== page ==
Another surprise was more ‘tongue in cheek’. This refers to the idea in individualisation theories that it is women who are at the forefront of individualizing and democratizing practices within families. This might be true, but what I found in research on mothers and employment was that new freedoms could also be used to support and confirm ‘proper’, more traditional, gendered divisions of labour. Theorists had confused what people can potentially do with what they actually do.
Replicating this confusion, so it seemed to me, some recent research on LAT had taken off from this individualisation premise and concluded that women often live apart together because they are more modern in emphasizing individualism, personal autonomy, and detachment from traditional family roles, and use LAT to consciously escape and subvert gendered norms and so undo gender. This seemed like an assertion of ‘what ought to be’, rather than a conclusion based on ‘what is’, especially when several of these studies were based on small, particularistic, samples.
Furthermore, our previous research had found that many women LATs would ideally prefer cohabitation and marriage, often as an expression of the ‘proper family’, and some had practical plans for achieving this in the near future. Hence the ‘tongue in cheek’ bit of surprise at the apparent absence of gender differentiation – which seems to contradict this ‘individualisation’ view, and I used this as a starting point for a wider empirical examination of why and how women end up in LAT relationships.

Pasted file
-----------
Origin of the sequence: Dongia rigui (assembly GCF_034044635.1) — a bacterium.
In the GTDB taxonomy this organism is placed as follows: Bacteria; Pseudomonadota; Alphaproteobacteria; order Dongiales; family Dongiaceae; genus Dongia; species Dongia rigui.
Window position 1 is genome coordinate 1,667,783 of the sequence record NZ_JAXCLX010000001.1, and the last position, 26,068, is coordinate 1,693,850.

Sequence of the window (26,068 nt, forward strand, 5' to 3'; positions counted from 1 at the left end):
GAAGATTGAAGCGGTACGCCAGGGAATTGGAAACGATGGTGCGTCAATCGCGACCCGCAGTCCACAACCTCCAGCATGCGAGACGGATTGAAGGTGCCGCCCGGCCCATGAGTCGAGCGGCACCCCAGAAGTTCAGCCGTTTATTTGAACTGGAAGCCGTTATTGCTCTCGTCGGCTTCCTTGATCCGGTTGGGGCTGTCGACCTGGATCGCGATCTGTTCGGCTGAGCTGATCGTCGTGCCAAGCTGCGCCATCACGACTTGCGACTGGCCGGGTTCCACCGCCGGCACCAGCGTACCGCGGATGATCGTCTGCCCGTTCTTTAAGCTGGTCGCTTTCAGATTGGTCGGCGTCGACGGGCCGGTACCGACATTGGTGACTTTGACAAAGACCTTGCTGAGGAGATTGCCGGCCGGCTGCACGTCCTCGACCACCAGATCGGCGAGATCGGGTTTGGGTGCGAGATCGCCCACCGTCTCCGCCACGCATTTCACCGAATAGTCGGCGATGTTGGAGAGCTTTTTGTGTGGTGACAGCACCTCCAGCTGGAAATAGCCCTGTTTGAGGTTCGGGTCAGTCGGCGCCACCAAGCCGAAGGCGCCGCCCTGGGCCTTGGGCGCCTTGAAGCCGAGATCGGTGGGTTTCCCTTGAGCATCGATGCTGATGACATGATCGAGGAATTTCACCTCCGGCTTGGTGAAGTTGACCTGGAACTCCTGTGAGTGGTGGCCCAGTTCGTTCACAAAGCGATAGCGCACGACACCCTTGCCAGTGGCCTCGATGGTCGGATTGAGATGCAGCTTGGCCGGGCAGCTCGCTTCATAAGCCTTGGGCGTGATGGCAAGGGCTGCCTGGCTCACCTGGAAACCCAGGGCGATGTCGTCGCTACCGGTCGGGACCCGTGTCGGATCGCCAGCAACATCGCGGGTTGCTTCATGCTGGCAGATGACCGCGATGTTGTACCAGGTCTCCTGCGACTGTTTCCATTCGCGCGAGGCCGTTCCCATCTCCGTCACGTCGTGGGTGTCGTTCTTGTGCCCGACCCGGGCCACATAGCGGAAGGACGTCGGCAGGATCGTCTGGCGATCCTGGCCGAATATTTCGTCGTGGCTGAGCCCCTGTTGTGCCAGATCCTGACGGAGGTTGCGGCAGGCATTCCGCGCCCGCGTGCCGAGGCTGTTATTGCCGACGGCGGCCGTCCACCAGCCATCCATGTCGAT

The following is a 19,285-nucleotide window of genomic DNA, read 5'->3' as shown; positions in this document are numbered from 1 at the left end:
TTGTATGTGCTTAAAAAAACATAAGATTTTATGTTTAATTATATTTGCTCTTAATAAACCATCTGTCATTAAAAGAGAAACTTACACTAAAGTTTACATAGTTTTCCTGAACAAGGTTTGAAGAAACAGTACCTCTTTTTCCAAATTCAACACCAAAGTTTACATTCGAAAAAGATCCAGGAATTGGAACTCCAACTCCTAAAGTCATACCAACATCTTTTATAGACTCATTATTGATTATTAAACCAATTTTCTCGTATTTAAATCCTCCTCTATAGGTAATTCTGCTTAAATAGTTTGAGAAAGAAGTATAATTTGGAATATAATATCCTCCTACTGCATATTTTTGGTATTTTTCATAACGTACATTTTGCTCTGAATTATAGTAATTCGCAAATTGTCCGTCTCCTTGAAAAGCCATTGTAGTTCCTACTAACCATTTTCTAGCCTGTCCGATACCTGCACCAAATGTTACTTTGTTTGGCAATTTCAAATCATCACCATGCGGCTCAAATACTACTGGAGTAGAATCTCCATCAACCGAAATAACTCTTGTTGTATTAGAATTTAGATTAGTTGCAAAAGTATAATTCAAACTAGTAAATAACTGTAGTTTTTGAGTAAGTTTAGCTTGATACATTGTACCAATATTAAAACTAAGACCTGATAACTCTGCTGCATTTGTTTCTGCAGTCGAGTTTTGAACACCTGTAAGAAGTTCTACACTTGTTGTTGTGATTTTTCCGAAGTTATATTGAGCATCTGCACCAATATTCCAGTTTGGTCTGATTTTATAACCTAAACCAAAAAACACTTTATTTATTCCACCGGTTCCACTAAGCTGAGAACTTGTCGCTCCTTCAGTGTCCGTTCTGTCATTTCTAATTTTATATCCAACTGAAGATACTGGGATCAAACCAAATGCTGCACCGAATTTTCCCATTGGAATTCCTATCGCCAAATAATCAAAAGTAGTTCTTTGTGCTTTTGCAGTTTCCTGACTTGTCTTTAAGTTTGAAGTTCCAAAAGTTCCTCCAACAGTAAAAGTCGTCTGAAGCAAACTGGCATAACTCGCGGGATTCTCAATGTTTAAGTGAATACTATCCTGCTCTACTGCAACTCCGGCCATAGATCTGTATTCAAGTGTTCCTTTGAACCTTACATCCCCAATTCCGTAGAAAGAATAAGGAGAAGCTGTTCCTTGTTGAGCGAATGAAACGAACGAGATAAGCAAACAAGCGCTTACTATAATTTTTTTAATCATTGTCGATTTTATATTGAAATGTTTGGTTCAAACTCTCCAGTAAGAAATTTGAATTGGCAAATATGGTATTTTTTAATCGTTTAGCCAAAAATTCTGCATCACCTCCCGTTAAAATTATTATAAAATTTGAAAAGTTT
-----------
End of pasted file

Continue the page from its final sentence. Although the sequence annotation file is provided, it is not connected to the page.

You suggest that existing research into LAT relationships tends to overemphasise the role of reflexivity in their formation. How do people come to LAT relationships if they are not chosen in a reflexive sense?
Lots of people don’t choose LAT, rather they end up living that way. This observation from the research provided the impetus for one of the main points of my article – that there are different types and degrees of agency, as exemplified in LAT. Perhaps the clearest example are those people who want to cohabit, but are prevented from doing so by more powerful institutions or outsiders like employers, housing finance lenders, or state authorities. Some of these people therefore must exercise ‘patiency’ rather than agency – things are done to them and LAT is one outcome. Others would prefer to cohabit and/or marry, but end up living apart together as a sort of default position; perhaps they fear cohabitation because of previous bad experiences, or their partner is not suitable, or they feel prior commitments to their children prevent cohabitation. But at the same time they profess to love their partner and so LAT offers a passable combination of intimacy and protection. In this way we can see agency as both emotional and relational. Even the minority who do more positively choose LAT will, like others, often hold taken for granted assumptions about the equation of ‘proper family’ with cohabitation and marriage. All this means there are different balances of reflexive decision making, habit, tradition, patiency and constraint in different situations. Incidentally, the interview process often brings the taken for granted, or the accepted and given constraints, into reflexive scrutiny.
Simon Duncan is Emeritus Professor in Comparative Social Policy in the Department of Social Sciences and Criminal Justice at the University of Bradford. His research interests include families and relationships, living apart together, cohabitation and marriage, motherhood and paid work, teenage parenting, lone motherhood, gender inequality in Europe and comparative sociology.
Originally posted 20th October 2014.